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Cytochrome c oxidase subunit 5B, mitochondrial precursor (Cytochrome c oxidase polypeptide Vb)


Role of Mitochondrial Complex IV in Age-Dependent Obesity.

Aging is associated with progressive white adipose tissue (WAT) enlargement initiated early in life, but the molecular mechanisms involved remain unknown. Here we show that mitochondrial complex IV (CIV) activity and assembly are already repressed in white adipocytes of middle-aged mice and involve a HIF1A-dependent decline of essential CIV components such as COX5B. At the molecular level, HIF1A binds to the Cox5b proximal promoter and represses its expression. Silencing of Cox5b decreased fatty acid oxidation and promoted intracellular lipid accumulation. Moreover, local in vivo Cox5b silencing in WAT of young mice increased the size of adipocytes, whereas restoration of COX5B expression in aging mice counteracted adipocyte enlargement. An age-dependent reduction in COX5B gene expression was also found in human visceral adipose tissue. Collectively, our findings establish a pivotal role for CIV dysfunction in progressive white adipocyte enlargement during aging, which can be restored to alleviate age-dependent WAT expansion.

MeSH Terms

  • Adipocytes, White
  • Adipose Tissue, White
  • Aging
  • Animals
  • Cell Size
  • Electron Transport Complex IV
  • Epididymis
  • Gene Expression Regulation
  • Gene Silencing
  • Humans
  • Hypoxia-Inducible Factor 1, alpha Subunit
  • Male
  • Mice
  • Mitochondria
  • Obesity
  • Promoter Regions, Genetic
  • Protein Binding


  • COX5B
  • HIF-1
  • aging
  • human adipose tissue
  • mitochondrial complex IV
  • mitochondrial dysfunction
  • obesity
  • white adipocytes

Loss of COX5B inhibits proliferation and promotes senescence via mitochondrial dysfunction in breast cancer.

COX5B, a peripheral subunit of the cytochrome c oxidase complex, has previously been reported to maintain the stability of this complex. However, its functions and mechanisms involved in breast cancer progression remain unclear. Here, by performing SILAC assays in breast cancer cell models and detecting COX5B expression in tissues, we found that COX5B expression was elevated in breast cancer. Down-regulation of COX5B in breast cancer cell lines can suppress cell proliferation and induced cell senescence which was accompanied by elevating production of IL-8 and other cytokines. Interestingly, conditioned medium from COX5B knockdown cells could promote breast cancer cell migration. Mechanistic studies reveal that COX5B silence induces an increase in production of ROS, depolarization of MMP and a decrease in ATP. What's more, silence of COX5B leads to metabolic disorders, such as increased glucose uptake and decreased lactate secretion. Collectively, our study shows that loss of COX5B induces mitochondrial dysfunction and subsequently leads to cell growth suppression and cell senescence. Cytokines such as IL-8 secreted by senescent cells may in turn alter the microenvironment which could enhance cell migration. These findings may provide a novel paradigm for the treatment which combined anti-cancer drugs with particular cytokine inhibitors such as IL-8 blockers.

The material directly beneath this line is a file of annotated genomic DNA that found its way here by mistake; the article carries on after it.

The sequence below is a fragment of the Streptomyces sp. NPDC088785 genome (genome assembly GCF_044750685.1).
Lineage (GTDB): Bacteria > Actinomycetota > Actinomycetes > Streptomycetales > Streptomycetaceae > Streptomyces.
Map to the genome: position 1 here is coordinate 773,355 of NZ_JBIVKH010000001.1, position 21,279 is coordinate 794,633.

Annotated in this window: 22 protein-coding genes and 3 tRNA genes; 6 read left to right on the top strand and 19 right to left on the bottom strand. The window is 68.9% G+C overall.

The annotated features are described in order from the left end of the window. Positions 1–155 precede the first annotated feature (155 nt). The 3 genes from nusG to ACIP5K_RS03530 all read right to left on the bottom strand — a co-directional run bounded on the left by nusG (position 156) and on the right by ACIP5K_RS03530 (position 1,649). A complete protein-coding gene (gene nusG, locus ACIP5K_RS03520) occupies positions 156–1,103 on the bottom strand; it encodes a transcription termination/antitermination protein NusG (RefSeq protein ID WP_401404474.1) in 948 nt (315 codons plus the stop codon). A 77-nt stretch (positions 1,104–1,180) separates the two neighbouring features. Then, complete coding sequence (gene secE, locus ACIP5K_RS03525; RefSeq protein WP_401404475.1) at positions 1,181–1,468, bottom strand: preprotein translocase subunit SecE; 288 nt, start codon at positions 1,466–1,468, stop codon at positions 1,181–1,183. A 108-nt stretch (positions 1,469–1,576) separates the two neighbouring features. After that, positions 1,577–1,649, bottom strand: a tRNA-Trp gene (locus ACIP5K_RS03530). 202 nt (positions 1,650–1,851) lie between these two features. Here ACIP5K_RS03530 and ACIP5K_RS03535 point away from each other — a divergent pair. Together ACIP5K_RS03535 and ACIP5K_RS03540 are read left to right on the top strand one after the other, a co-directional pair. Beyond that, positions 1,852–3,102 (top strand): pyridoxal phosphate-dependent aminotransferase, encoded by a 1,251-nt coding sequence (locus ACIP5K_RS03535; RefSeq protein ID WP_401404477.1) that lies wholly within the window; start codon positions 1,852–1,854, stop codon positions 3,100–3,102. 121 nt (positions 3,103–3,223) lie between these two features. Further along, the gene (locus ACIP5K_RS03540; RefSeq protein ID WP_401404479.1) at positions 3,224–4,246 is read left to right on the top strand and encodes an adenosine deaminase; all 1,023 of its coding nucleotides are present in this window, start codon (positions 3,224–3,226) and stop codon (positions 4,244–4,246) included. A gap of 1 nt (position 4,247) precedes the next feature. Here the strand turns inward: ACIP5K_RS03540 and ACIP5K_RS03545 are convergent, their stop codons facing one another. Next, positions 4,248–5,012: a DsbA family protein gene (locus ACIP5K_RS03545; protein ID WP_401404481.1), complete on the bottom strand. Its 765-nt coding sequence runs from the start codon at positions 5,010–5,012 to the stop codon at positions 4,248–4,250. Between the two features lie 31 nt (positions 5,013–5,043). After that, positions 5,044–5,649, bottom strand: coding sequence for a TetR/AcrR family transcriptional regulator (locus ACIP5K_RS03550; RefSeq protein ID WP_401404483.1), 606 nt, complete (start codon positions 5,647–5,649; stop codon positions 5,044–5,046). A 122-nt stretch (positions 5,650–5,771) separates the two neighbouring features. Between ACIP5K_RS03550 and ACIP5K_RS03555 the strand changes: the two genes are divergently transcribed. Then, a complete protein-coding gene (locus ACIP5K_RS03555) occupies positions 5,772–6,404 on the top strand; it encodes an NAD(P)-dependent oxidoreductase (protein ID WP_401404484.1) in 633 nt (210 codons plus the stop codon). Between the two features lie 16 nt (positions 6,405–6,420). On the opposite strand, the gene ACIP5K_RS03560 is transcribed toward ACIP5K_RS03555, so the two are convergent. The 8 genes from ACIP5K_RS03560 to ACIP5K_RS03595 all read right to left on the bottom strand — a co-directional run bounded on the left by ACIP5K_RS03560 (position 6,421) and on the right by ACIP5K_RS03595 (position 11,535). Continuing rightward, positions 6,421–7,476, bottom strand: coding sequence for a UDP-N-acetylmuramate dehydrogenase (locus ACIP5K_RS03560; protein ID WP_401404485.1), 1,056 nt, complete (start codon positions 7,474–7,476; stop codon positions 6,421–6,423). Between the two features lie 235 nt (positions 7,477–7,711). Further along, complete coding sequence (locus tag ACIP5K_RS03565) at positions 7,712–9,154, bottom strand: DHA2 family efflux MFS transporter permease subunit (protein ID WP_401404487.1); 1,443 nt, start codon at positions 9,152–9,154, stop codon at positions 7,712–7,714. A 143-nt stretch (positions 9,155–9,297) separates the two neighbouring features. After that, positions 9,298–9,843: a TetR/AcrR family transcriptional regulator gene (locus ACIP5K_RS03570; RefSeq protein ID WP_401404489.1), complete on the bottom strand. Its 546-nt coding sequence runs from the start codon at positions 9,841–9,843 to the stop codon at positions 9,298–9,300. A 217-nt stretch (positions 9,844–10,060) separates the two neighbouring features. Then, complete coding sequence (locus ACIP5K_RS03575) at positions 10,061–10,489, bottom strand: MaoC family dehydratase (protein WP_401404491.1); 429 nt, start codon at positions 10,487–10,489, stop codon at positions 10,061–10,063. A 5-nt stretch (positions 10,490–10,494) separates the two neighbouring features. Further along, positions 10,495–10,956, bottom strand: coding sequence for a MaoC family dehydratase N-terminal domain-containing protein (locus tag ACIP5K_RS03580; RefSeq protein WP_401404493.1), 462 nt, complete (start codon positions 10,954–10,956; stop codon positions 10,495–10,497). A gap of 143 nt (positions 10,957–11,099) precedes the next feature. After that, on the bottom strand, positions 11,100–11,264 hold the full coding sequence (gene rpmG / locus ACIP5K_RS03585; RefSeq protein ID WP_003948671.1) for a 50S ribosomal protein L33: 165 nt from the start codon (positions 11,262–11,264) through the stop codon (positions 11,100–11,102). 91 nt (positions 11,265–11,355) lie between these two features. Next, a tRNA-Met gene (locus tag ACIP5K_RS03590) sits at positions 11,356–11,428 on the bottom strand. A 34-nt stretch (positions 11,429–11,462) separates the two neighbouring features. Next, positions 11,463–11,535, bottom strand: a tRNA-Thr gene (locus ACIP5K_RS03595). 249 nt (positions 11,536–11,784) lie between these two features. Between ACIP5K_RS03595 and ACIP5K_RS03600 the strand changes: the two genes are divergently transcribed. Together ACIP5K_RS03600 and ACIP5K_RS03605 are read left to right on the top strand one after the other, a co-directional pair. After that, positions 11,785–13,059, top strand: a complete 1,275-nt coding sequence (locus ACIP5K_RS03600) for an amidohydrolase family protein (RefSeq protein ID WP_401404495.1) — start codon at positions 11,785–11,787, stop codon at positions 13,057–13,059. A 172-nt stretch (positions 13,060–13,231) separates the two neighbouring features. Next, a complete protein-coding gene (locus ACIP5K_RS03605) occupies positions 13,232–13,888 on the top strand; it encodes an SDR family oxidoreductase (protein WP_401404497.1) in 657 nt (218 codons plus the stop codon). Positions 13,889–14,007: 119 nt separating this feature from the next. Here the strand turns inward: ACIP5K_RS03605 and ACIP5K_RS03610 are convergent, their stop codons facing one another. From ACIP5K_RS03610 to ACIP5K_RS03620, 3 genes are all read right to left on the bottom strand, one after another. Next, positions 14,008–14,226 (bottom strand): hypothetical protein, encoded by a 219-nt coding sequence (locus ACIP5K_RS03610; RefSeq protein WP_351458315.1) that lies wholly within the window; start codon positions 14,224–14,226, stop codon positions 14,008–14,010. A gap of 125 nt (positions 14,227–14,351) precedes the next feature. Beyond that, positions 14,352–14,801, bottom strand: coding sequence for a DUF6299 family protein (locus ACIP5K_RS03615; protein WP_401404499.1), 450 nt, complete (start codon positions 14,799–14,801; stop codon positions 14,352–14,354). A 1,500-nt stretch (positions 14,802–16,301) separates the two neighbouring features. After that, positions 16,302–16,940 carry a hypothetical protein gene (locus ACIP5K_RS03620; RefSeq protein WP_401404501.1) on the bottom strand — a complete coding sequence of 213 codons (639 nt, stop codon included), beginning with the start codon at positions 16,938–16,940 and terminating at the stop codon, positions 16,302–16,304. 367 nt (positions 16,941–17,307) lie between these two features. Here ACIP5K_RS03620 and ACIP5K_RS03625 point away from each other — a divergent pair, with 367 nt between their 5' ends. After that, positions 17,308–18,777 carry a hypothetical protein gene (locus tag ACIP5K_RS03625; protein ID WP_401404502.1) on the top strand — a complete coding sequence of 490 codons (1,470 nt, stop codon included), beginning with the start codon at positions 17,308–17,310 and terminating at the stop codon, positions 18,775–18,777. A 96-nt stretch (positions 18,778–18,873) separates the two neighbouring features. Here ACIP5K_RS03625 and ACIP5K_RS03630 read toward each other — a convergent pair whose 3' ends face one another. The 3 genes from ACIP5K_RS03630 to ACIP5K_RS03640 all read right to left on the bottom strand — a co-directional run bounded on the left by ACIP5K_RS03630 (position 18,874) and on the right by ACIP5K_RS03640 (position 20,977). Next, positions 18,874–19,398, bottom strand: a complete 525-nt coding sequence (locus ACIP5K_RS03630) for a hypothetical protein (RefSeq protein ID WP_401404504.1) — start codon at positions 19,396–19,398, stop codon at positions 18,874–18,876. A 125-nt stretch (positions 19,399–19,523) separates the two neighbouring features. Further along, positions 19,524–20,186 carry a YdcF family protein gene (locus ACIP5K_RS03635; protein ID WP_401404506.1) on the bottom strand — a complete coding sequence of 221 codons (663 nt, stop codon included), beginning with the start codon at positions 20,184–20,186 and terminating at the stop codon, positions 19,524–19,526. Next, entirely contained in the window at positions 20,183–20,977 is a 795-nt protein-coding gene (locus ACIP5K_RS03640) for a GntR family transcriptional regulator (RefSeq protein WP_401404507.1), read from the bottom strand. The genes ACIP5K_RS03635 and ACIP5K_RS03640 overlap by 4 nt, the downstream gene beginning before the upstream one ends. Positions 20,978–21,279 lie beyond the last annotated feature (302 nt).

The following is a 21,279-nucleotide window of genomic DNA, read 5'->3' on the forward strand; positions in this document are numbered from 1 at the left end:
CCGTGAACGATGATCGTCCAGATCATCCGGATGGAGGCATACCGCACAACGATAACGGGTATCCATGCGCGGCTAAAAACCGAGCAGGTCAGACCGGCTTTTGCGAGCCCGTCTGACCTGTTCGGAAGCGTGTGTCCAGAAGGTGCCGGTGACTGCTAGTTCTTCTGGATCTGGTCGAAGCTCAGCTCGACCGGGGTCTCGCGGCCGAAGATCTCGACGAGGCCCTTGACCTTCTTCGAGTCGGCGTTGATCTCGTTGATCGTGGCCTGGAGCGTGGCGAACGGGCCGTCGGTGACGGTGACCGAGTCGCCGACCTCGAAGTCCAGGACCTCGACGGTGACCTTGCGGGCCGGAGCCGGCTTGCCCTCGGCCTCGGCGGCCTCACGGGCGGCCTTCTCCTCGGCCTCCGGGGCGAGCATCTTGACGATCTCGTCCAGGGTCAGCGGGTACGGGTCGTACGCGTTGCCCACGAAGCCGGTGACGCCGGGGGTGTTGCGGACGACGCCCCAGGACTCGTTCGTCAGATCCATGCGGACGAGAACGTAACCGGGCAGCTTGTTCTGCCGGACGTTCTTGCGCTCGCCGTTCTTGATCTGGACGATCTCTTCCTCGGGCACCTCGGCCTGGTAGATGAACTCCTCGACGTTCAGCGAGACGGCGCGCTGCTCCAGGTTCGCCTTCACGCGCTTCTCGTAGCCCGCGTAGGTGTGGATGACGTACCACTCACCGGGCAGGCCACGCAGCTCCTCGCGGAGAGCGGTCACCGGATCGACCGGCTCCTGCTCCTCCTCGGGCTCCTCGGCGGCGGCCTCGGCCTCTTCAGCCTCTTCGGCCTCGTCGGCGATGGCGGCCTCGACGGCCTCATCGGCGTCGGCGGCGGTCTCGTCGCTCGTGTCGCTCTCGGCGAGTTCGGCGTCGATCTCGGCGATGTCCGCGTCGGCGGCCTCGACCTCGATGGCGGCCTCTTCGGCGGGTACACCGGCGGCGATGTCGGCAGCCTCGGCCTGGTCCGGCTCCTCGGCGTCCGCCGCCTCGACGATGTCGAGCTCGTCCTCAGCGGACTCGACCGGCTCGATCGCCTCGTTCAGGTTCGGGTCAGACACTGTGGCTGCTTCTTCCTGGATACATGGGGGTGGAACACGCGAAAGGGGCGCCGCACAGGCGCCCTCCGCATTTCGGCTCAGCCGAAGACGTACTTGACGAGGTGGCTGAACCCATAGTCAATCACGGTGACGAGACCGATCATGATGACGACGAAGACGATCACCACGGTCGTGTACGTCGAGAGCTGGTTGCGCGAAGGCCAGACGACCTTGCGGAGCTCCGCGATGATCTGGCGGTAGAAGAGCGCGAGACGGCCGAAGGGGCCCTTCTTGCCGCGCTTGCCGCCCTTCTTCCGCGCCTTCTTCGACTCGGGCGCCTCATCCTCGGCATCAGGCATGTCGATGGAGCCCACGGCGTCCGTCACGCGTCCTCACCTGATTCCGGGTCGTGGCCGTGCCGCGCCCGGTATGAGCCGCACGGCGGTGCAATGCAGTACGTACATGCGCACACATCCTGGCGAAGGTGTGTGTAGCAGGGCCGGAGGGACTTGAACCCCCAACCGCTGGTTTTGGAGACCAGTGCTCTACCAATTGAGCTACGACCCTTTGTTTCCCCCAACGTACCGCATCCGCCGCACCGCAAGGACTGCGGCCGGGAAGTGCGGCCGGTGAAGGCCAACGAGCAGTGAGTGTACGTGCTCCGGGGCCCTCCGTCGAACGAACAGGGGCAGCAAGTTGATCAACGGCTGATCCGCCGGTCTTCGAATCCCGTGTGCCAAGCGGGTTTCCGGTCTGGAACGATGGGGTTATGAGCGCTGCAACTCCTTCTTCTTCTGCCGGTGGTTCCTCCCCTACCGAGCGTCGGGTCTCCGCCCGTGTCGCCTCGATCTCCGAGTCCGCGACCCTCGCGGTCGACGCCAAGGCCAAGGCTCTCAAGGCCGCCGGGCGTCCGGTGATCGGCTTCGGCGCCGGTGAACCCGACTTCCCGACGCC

MeSH Terms

  • Animals
  • Blotting, Western
  • Breast Neoplasms
  • Cell Line, Tumor
  • Cell Movement
  • Cell Proliferation
  • Cellular Senescence
  • Electron Transport Complex IV
  • Enzyme-Linked Immunosorbent Assay
  • Female
  • Gene Knockdown Techniques
  • Heterografts
  • Humans
  • Immunohistochemistry
  • Kaplan-Meier Estimate
  • Mice
  • Mitochondria
  • RNA, Small Interfering
  • Reactive Oxygen Species
  • Real-Time Polymerase Chain Reaction
  • Transfection


  • COX5B
  • cytokine
  • mitochondrial dysfunction
  • proliferation
  • senescence